LOS ANGELES - A mission aimed at locating the plane flown by aviation legend Amelia Earhart has ended without finding any evidence of the wreckage, organizers said.
"As is usually the case with field work, we're coming home with more questions than answers," the Earhart Project said on its website Monday.
"We are, of course, disappointed that we did not make a dramatic and conclusive discovery, but we are undaunted in our commitment to keep searching out and assembling the pieces of the Earhart puzzle."
The expedition searched the area around Nikumaroro island in Kiribati to test the theory that Earhart survived the apparent crash of her twin-engine Lockheed Electra aircraft.
The searchers, part of the non-profit International Group for Historic Aircraft Recovery, said they would analyze the video taken during the mission launched July 3 for potential evidence.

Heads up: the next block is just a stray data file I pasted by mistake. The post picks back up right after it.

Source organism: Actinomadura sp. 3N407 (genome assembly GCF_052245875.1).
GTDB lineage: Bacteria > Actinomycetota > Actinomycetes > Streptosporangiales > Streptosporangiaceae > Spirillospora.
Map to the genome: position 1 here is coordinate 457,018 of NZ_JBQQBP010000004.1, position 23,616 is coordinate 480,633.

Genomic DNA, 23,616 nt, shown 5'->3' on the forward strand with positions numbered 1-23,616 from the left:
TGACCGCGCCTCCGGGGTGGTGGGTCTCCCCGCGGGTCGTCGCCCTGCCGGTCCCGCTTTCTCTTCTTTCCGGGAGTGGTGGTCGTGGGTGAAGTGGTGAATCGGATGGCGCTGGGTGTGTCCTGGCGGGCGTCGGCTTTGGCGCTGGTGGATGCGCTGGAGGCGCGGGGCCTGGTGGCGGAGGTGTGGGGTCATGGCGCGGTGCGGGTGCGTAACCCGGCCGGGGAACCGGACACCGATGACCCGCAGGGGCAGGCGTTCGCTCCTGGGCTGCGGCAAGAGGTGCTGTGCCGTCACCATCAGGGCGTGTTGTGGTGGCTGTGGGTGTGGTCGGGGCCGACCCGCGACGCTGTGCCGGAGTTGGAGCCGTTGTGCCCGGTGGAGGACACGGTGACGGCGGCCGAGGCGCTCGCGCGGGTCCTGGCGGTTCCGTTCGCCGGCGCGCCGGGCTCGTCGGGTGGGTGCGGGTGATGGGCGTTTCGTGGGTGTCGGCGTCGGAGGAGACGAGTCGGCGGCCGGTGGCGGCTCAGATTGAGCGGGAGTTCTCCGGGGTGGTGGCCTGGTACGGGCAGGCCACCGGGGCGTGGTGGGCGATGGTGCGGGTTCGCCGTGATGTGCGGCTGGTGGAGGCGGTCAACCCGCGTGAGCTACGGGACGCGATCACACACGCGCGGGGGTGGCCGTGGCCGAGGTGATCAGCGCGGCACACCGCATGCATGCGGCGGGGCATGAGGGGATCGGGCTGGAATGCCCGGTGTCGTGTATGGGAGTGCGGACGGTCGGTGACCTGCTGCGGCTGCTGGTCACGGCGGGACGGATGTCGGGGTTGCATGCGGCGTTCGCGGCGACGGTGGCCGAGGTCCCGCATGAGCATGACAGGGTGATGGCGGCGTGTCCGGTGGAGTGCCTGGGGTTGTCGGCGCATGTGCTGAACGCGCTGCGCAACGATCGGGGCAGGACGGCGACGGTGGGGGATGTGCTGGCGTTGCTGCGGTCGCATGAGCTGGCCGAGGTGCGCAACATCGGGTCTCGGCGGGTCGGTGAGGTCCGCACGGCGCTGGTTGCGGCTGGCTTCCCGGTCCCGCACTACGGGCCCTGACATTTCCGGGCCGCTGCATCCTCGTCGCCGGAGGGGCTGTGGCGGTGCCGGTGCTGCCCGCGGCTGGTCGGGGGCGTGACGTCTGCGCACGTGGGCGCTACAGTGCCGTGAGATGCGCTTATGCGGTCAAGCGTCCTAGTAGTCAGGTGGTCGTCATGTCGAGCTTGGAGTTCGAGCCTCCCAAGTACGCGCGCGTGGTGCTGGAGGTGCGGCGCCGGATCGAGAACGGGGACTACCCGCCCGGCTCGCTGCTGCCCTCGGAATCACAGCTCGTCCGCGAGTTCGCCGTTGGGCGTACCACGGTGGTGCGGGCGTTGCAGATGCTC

"We have volumes of sonar data and many hours of high-definition video to review and analyze before we will know whether we found it," the statement said.
"Due to the limitations of the technology, we were only able to see standard-definition video images during actual search operations. Now that we're examining the recorded high-definition video, we're already seeing objects we want our forensic imaging specialist, Jeff Glickman, to look at.
"We'll also be getting expert second opinions on our best sonar targets."
Earhart was flying with navigator Fred Noonan during the final stage of an ambitious round-the-world flight along the equator when her plane disappeared on July 2, 1937.
The holder of several aeronautical records -- including the first woman to cross the Atlantic by air -- Earhart had set off from New Guinea to refuel at Howland Island for a final long-distance hop to California.
Several search-and-rescue missions ordered after her disappearance by then-president Franklin Roosevelt turned up no trace of Earhart or Noonan, who were presumed dead at sea.
Google paid tribute Tuesday to Amelia Earhart with the search page "doodle" showing an artist's rendering of the aviation legend, marking the 115th anniversary of her birth.
The doodle is one of many used by the Internet giant to mark occasions or honor individuals. — Agence France Presse